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Table 1.  Marketing to Physicians Involving Stimulant Products, per the Open Payment Program Database (January 1, 2014, to December 31, 2018)
Marketing to Physicians Involving Stimulant Products, per the Open Payment Program Database (January 1, 2014, to December 31, 2018)
Table 2.  Marketing of Stimulant Products According to Medical Specialty, per the Open Payment Program Database (January 1, 2014, to December 31, 2018)
Marketing of Stimulant Products According to Medical Specialty, per the Open Payment Program Database (January 1, 2014, to December 31, 2018)
1.
Piper  BJ, Ogden  CL, Simoyan  OM,  et al.  Trends in use of prescription stimulants in the United States and territories, 2006 to 2016.  PLoS One. 2018;13(11):e0206100. doi:10.1371/journal.pone.0206100PubMedGoogle Scholar
2.
Cohen  E, Hall  M, Lopert  R,  et al.  High-expenditure pharmaceutical use among children in Medicaid.  Pediatrics. 2017;140(3):e20171095. doi:10.1542/peds.2017-1095PubMedGoogle Scholar
3.
McCabe  SE, Veliz  PT, Boyd  CJ, Schepis  TS, McCabe  VV, Schulenberg  JE.  A prospective study of nonmedical use of prescription opioids during adolescence and subsequent substance use disorder symptoms in early midlife.  Drug Alcohol Depend. 2019;194:377-385. doi:10.1016/j.drugalcdep.2018.10.027PubMedGoogle ScholarCrossref
4.
DeJong  C, Aguilar  T, Tseng  C-W, Lin  GA, Boscardin  WJ, Dudley  RA.  Pharmaceutical industry-sponsored meals and physician prescribing patterns for Medicare beneficiaries.  JAMA Intern Med. 2016;176(8):1114-1122. doi:10.1001/jamainternmed.2016.2765PubMedGoogle ScholarCrossref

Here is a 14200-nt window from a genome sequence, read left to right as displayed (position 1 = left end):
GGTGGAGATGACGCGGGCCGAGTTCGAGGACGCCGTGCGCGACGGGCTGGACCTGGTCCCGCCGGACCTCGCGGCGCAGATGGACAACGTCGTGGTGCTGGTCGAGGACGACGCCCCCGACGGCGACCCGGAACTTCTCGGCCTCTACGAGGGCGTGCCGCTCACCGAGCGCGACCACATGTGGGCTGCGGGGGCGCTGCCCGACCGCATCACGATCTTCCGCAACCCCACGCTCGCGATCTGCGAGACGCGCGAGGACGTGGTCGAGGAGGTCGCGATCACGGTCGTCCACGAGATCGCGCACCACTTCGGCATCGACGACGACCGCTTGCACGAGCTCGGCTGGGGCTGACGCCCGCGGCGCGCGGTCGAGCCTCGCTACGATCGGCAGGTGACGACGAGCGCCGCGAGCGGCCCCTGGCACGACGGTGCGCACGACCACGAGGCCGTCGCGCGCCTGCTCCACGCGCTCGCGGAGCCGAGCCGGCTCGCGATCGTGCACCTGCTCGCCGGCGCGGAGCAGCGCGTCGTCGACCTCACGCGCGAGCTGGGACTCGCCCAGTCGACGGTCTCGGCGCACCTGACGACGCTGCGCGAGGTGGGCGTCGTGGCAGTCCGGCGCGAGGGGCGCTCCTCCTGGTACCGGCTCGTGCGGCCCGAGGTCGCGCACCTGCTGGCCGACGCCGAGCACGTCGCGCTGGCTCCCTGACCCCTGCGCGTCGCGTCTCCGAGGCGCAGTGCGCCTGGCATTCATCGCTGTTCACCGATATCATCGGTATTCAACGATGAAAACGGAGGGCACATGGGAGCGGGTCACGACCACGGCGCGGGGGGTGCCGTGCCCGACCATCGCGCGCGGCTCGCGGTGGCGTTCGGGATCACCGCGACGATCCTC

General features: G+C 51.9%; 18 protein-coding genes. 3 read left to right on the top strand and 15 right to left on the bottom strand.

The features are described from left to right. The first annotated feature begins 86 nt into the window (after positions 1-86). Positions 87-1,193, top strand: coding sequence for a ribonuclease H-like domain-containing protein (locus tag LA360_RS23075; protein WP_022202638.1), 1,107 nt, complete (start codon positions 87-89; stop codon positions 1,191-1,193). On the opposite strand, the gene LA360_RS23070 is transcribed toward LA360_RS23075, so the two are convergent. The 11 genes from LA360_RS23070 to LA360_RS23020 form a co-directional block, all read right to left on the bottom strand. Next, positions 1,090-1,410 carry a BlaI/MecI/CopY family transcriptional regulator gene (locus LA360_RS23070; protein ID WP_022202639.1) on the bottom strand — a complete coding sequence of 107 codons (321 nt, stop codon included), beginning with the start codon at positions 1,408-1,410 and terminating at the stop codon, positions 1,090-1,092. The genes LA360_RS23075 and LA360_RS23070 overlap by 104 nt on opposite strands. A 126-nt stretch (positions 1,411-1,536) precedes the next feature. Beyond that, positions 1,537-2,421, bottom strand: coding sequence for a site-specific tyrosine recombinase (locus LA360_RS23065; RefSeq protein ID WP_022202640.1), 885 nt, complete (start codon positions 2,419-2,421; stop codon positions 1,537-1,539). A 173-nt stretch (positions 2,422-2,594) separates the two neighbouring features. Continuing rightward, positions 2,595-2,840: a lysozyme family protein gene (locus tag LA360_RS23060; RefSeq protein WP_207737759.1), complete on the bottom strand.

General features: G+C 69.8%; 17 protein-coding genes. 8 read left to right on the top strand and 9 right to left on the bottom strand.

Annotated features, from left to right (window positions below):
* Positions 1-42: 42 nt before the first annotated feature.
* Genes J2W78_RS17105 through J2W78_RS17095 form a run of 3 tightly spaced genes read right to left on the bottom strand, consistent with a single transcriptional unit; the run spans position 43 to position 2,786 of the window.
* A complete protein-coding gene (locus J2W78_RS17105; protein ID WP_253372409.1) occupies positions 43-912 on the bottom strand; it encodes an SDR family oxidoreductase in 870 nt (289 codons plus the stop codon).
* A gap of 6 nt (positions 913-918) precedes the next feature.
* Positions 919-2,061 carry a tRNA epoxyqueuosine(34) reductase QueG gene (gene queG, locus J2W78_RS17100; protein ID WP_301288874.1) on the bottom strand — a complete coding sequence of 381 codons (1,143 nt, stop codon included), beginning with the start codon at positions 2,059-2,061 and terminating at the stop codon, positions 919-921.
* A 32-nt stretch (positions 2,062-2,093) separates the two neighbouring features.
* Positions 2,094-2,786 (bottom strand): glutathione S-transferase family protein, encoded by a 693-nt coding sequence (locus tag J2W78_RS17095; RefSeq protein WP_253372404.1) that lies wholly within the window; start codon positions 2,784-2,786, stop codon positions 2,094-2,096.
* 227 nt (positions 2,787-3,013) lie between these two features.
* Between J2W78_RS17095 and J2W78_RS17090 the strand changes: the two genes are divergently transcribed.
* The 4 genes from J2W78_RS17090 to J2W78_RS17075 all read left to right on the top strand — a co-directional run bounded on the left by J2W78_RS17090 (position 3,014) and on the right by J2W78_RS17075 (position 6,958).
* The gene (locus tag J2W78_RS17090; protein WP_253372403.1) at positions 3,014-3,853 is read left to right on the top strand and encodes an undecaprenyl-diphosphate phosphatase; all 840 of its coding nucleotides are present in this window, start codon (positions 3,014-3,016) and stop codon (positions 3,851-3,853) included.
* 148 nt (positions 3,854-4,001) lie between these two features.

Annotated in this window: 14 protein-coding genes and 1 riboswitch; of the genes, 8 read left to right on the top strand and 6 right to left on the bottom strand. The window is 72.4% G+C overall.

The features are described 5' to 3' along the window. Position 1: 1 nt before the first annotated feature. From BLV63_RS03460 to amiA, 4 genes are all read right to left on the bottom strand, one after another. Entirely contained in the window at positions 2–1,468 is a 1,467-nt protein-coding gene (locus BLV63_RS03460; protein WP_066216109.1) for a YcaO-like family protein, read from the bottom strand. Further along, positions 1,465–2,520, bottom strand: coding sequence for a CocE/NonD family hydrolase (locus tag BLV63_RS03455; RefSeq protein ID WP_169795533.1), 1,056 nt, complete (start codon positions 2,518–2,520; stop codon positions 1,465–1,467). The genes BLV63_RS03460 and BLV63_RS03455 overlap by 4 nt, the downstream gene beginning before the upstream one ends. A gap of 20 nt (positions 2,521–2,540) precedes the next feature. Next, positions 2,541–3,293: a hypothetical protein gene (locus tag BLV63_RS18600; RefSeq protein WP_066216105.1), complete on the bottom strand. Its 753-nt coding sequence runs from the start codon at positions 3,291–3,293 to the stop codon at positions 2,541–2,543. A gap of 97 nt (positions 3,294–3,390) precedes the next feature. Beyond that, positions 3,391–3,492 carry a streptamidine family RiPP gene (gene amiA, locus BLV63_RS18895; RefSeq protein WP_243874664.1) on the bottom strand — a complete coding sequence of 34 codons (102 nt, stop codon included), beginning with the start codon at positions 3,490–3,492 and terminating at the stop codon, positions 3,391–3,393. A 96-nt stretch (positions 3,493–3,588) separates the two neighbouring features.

5.
US Centers for Medicare & Medicaid Services. Dataset downloads. https://www.cms.gov/openpayments/explore-the-data/dataset-downloads.html. Published 2019. Accessed July 1, 2019.
6.
National Bureau of Economic Research. NPI data. https://www.nber.org/data/npi.html. Published 2019. Accessed September 24, 2019.
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    Research Letter
    January 21, 2020

    Analysis of Pharmaceutical Industry Marketing of Stimulants, 2014 Through 2018

    Author Affiliations
    • 1Grayken Center for Addiction and Department of Pediatrics, Boston Medical Center, Boston, Massachusetts
    • 2Division of General Pediatrics, Department of Pediatrics, Boston University School of Medicine, Boston, Massachusetts
    • 3Department of Pediatrics, Boston Medical Center, Boston, Massachusetts
    • 4Center for Opioid Epidemiology & Policy, Department of Population Health, New York University School of Medicine, New York
    • 5Department of Health Law, Policy, and Management, Boston University School of Public Health, Boston, Massachusetts
    • 6Department of Epidemiology, Brown University School of Public Health, Providence, Rhode Island
    • 7Division of General Internal Medicine, University of California, San Francisco, San Francisco
    JAMA Pediatr. 2020;174(4):385-387. doi:10.1001/jamapediatrics.2019.5526

    Use of prescription stimulants doubled from 2006 to 2016 in the United States1 and, as of 2013, it resulted in more pharmaceutical expenditures for children than any other medication class.2 Although the rise in stimulant use parallels increasing attention-deficit/hyperactivity disorder diagnosis rates, stimulants, even when appropriately prescribed, are commonly diverted and used nonmedically.3 It is important to consider factors that may contribute to a potential oversupply of stimulants. Pharmaceutical company marketing is associated with increased prescribing.4 The extent to which physicians receive marketing for stimulants is not well described.